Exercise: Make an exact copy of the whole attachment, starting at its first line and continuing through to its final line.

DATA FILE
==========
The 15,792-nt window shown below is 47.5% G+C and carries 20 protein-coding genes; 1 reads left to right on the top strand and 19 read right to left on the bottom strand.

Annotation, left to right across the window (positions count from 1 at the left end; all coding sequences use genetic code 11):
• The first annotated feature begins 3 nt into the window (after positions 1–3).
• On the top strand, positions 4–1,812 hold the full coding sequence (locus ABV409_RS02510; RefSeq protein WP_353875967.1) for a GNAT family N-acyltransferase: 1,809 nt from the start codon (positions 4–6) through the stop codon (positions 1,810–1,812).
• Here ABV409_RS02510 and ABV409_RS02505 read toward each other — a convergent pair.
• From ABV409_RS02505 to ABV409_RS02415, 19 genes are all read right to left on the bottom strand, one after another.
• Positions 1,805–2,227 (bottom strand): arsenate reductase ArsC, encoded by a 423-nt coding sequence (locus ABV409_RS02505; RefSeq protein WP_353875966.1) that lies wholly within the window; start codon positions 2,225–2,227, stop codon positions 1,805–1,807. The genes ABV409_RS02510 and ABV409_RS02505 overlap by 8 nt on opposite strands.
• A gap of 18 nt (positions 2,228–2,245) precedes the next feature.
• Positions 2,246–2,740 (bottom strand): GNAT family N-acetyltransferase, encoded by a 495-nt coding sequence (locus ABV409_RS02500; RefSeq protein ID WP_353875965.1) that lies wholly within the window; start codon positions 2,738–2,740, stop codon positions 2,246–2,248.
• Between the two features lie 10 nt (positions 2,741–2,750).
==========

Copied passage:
The 15,792-nt window shown below is 47.5% G+C and carries 20 protein-coding genes; 1 reads left to right on the top strand and 19 read right to left on the bottom strand.

Annotation, left to right across the window (positions count from 1 at the left end; all coding sequences use genetic code 11):
• The first annotated feature begins 3 nt into the window (after positions 1–3).
• On the top strand, positions 4–1,812 hold the full coding sequence (locus ABV409_RS02510; RefSeq protein WP_353875967.1) for a GNAT family N-acyltransferase: 1,809 nt from the start codon (positions 4–6) through the stop codon (positions 1,810–1,812).
• Here ABV409_RS02510 and ABV409_RS02505 read toward each other — a convergent pair.
• From ABV409_RS02505 to ABV409_RS02415, 19 genes are all read right to left on the bottom strand, one after another.
• Positions 1,805–2,227 (bottom strand): arsenate reductase ArsC, encoded by a 423-nt coding sequence (locus ABV409_RS02505; RefSeq protein WP_353875966.1) that lies wholly within the window; start codon positions 2,225–2,227, stop codon positions 1,805–1,807. The genes ABV409_RS02510 and ABV409_RS02505 overlap by 8 nt on opposite strands.
• A gap of 18 nt (positions 2,228–2,245) precedes the next feature.
• Positions 2,246–2,740 (bottom strand): GNAT family N-acetyltransferase, encoded by a 495-nt coding sequence (locus ABV409_RS02500; RefSeq protein ID WP_353875965.1) that lies wholly within the window; start codon positions 2,738–2,740, stop codon positions 2,246–2,248.
• Between the two features lie 10 nt (positions 2,741–2,750).